Michael Medved has a great piece in USA Today explaining the real intentions of the early Pilgrims who founded New England. While the reality differs in some ways from the Hallmark card version of the story, it’s more accurate and illuminating:
Most children learn that the Mayflower settlers came to the New World to escape persecution and to establish religious freedom. But the early colonists actually pursued purity, not tolerance, and sought to build fervent, faith-based utopias, not secular regimes that consigned religion to a secondary role. The distinctive circumstances that allowed these fiery believers of varied denominations to cooperate in the founding of a new nation help to explain America’s contradictory religious traditions—as simultaneously the most devoutly Christian society in the Western world, and the country most accommodating to every shade of exotic belief and practice.
Medved corrects old stereotypes while highlighting the role of Christianity in the early American colonies. Unfortunately, our public educational institutions often avoid or distort these details, especially when it comes to the Pilgrims and Thanksgiving. John West had a funny/depressing piece last Thanksgiving in National Review Online telling of his family trip to Plymouth. He describes a cabal of public servants at Plymouth Rock, the Mayflower II, and “Plimouth” Plantation, all of which were singularly committed to debunking whatever positive lessons the hoi polloi try to draw from these historical landmarks.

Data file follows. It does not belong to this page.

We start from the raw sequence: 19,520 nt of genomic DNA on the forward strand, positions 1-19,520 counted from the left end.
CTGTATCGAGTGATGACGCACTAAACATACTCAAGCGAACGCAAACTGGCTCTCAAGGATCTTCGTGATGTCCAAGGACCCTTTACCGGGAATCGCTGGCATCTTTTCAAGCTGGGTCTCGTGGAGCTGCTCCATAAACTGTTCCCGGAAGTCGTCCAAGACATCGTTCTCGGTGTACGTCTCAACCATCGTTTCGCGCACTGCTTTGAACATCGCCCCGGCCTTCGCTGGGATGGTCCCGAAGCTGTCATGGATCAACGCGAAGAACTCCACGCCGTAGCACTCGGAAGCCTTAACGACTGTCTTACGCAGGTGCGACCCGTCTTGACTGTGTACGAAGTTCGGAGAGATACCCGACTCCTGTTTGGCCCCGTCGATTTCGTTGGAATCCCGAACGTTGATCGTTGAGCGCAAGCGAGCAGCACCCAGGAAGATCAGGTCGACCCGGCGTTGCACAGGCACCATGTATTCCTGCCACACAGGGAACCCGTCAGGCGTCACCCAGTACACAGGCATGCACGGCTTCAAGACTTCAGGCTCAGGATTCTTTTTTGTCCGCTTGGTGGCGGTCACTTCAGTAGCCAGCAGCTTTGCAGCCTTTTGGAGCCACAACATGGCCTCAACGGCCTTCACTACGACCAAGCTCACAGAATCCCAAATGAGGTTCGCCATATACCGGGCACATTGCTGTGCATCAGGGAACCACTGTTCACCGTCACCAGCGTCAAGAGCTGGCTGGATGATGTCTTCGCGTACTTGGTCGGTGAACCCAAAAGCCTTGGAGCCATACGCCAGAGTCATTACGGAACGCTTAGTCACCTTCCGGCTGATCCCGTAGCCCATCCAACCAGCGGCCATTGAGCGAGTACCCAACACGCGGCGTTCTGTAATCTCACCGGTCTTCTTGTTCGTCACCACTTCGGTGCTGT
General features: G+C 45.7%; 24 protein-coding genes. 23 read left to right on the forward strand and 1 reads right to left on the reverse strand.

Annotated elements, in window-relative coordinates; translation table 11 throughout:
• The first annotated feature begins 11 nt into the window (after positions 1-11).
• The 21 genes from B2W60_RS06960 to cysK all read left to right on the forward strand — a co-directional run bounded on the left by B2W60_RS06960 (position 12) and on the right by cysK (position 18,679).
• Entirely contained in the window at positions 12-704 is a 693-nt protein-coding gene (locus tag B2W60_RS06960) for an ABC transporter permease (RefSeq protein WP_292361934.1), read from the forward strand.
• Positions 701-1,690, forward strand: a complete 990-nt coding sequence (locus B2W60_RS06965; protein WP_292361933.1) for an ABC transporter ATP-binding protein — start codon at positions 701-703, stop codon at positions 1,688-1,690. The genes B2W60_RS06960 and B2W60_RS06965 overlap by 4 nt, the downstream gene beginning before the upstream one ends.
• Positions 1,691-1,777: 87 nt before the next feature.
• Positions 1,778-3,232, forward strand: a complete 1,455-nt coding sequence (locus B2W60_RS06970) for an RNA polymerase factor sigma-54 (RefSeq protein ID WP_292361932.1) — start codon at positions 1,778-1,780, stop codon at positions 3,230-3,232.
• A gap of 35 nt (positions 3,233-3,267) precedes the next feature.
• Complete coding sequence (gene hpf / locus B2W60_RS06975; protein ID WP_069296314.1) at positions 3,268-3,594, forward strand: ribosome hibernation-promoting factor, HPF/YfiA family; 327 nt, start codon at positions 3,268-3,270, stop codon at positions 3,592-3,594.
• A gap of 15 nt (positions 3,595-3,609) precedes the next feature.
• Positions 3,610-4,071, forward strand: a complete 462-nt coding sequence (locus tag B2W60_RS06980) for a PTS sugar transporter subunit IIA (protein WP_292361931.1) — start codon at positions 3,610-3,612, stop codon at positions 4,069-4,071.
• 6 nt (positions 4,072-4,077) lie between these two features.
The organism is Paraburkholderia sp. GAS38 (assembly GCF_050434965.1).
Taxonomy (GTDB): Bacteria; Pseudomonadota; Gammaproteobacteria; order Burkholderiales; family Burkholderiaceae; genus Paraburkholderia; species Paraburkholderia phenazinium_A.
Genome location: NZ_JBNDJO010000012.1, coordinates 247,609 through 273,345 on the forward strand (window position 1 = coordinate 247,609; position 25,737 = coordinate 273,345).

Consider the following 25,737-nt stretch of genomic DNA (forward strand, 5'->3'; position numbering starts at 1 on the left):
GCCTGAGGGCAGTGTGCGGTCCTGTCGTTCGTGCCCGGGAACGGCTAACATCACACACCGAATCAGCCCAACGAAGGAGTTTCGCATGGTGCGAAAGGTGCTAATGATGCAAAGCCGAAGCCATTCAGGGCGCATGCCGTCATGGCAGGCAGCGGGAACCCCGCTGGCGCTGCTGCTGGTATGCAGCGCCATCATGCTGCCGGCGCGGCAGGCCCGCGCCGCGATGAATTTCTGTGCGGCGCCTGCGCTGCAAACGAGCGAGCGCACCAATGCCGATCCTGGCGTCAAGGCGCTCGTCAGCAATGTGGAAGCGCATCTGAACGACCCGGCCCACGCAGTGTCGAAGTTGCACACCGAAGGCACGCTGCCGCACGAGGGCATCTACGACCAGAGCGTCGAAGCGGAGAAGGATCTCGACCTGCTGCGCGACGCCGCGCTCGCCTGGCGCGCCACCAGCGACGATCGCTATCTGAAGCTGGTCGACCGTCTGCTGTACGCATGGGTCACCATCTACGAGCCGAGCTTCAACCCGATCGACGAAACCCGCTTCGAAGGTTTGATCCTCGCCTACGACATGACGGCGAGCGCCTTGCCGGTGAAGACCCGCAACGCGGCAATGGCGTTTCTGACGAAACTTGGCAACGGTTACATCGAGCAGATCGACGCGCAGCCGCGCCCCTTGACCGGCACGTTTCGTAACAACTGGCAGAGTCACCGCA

The Left is increasingly uncomfortable with American history. Puritan Pilgrims are especially irritating, and so subject to all manner of deconstruction. Fortunately, we’re free to give our children the details that they’re unlikely to hear in school. We’ve even got a couple of days off to do it. That’s something to be thankful for.